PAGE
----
Good morning! About to rain yet again, here in the Catskills. March was mild here, as if it were April, and April has been March, with freezing nights and days in the forties.
In the news this week was that the Social Security fund has been dropping quicker than expected, and is expected to run out by 2033, rather than last year's 2036 estimate and much sooner than the 2050-ish extimate that was around for years. A Los Angeles Times editorial this morning, "Fix Social Security, Now" (good luck!), mentions the possibilities of raising Social Security taxes 20% or cutting benefits 16%.
The jobs crisis has, of course, put pressure on Social Security cash flow. Many people who never expected to retire anywhere near this early have seen no alternative to diving on their benefits at the earliest age they can take them, 62. The ranks of these involuntarily retired will only increase, and by the time the baby boom generation, with its inflated population, gets completely past that age, it will be 2026. So where do we go?
In my first book, dissertation Prospects for Increased Post-65 Career Employment for the Baby Boom Generation (2007), I named the possible solutions to Social Security funding as follows:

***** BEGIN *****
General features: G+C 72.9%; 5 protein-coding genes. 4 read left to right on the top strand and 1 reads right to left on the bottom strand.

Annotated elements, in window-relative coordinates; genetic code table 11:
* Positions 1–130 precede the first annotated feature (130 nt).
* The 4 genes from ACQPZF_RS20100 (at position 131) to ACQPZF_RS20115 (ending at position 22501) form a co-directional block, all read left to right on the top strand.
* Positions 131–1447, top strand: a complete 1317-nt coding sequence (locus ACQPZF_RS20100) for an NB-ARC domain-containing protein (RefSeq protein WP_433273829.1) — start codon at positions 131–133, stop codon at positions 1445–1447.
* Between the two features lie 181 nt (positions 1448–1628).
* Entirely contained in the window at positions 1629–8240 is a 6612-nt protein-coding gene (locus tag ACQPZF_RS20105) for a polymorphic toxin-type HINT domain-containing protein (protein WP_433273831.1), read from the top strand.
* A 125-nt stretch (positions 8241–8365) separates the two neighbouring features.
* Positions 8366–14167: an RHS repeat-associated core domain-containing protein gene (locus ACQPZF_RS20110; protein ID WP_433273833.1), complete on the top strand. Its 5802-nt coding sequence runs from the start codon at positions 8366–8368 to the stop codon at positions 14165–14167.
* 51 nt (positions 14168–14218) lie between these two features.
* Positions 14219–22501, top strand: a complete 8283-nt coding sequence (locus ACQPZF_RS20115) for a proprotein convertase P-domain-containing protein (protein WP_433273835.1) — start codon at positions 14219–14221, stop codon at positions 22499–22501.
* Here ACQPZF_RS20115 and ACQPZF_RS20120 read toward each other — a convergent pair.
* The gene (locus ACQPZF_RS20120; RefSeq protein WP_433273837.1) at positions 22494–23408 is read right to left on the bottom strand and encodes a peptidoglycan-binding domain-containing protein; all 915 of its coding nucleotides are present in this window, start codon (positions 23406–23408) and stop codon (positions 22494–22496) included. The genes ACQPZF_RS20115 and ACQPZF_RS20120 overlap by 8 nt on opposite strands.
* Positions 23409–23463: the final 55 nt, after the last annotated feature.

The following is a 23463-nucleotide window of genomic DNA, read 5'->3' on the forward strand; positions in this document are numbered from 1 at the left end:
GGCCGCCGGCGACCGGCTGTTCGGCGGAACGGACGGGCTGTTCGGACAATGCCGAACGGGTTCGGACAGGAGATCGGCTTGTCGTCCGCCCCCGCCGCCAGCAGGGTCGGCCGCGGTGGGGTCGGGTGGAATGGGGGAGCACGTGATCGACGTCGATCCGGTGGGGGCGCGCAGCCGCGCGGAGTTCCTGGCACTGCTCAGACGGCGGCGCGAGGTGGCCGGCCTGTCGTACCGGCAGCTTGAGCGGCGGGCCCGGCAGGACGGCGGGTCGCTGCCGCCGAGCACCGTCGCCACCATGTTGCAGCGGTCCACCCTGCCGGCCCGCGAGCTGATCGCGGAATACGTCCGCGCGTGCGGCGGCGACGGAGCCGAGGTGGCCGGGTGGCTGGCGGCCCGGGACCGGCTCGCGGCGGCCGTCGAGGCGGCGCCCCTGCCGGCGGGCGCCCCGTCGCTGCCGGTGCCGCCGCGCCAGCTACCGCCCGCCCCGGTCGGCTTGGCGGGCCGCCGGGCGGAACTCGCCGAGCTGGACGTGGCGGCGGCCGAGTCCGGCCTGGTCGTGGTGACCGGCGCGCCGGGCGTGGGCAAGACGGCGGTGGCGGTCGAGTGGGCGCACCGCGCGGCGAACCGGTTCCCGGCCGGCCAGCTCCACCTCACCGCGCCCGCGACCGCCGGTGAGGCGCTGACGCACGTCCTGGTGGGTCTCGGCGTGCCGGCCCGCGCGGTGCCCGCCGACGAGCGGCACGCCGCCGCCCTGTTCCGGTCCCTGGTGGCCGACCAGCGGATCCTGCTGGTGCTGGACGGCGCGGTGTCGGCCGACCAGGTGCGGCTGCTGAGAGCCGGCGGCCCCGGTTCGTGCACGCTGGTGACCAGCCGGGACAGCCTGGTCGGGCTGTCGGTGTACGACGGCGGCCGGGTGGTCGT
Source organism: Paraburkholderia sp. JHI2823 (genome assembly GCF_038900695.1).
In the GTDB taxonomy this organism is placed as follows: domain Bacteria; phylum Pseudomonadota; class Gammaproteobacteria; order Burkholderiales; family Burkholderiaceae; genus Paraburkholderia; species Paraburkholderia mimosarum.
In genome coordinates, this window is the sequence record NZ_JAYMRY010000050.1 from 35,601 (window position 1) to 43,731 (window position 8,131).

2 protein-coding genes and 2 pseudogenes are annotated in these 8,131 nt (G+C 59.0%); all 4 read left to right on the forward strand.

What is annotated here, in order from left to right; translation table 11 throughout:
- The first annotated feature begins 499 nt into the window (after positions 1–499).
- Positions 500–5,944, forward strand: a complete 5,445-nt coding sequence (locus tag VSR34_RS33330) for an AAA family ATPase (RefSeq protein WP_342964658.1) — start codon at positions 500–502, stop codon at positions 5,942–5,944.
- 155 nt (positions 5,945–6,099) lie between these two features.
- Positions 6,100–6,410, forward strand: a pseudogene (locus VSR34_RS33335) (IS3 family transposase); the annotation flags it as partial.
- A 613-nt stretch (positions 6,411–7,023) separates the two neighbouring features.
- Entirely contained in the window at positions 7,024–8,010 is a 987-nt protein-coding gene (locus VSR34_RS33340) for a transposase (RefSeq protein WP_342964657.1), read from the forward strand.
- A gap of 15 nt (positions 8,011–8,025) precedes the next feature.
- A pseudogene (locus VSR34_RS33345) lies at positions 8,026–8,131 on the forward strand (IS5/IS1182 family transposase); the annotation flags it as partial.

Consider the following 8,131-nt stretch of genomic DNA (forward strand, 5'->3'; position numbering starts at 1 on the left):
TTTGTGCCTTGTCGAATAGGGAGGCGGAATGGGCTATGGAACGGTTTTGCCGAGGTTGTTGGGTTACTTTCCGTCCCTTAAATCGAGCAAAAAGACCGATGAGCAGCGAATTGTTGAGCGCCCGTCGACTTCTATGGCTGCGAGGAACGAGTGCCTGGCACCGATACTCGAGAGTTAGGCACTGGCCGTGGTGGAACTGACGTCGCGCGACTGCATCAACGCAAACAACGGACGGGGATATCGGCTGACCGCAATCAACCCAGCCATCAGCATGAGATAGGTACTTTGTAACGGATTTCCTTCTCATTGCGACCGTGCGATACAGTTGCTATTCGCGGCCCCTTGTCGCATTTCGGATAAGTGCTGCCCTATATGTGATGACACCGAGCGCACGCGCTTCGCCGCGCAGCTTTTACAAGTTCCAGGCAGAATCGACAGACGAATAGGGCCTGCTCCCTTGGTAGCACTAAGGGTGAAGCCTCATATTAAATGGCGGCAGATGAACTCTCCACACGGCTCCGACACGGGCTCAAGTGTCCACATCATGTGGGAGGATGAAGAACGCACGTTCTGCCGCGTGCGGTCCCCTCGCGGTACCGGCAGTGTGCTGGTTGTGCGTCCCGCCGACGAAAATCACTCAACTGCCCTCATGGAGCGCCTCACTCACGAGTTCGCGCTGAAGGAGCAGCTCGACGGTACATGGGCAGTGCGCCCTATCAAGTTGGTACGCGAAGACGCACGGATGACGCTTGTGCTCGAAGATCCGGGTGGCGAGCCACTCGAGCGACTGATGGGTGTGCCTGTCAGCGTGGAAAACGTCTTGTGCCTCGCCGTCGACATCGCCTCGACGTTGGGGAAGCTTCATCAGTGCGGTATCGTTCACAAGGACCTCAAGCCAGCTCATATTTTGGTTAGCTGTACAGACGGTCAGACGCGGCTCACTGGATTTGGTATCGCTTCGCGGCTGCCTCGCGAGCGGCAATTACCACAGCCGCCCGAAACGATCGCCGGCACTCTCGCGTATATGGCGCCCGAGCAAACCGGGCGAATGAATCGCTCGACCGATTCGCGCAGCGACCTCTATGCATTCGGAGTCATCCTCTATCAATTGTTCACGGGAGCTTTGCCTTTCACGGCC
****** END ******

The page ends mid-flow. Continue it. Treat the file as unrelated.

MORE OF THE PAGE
- Increased taxes
- Reduced benefits
- Increased immigration
- Needs-based reimbursement
- Subdivision into personal or private accounts
- Raising retirement ages.
I advocated the last solution, and still do. One plan that would maintain the same share of population that was over 65 between 1980 and 2000, which was 13%, would increase standard retirement ages to 67 in 2015, 68.5 in 2020, 70.5 in 2025, 72 in 2030, and 72.5 from 2035 to 2050.
Considering that one study of life expectancy and aging characteristics, back in 1988, said we could have a straight increase to 75, the plan above does not seem too extreme. After all, American longevity at age 65 has increased from 11.7 years in 1900 to 17.6 in 2000, and is going higher, with overall health improving at least proportionally. And since adoption of retirement at age 65 in the 1880s, U.S. life expectancy has increased so much that if indexed in the same way now, retirement would be at age 98.
Of course, Social Security has long been regarded as the "third rail" of politics - touch it, and you die. But we're coming up on the time when we will have no choice. Can we get it together to maintain the social security system, which is more valuable than ever with the lack of jobs? You tell me.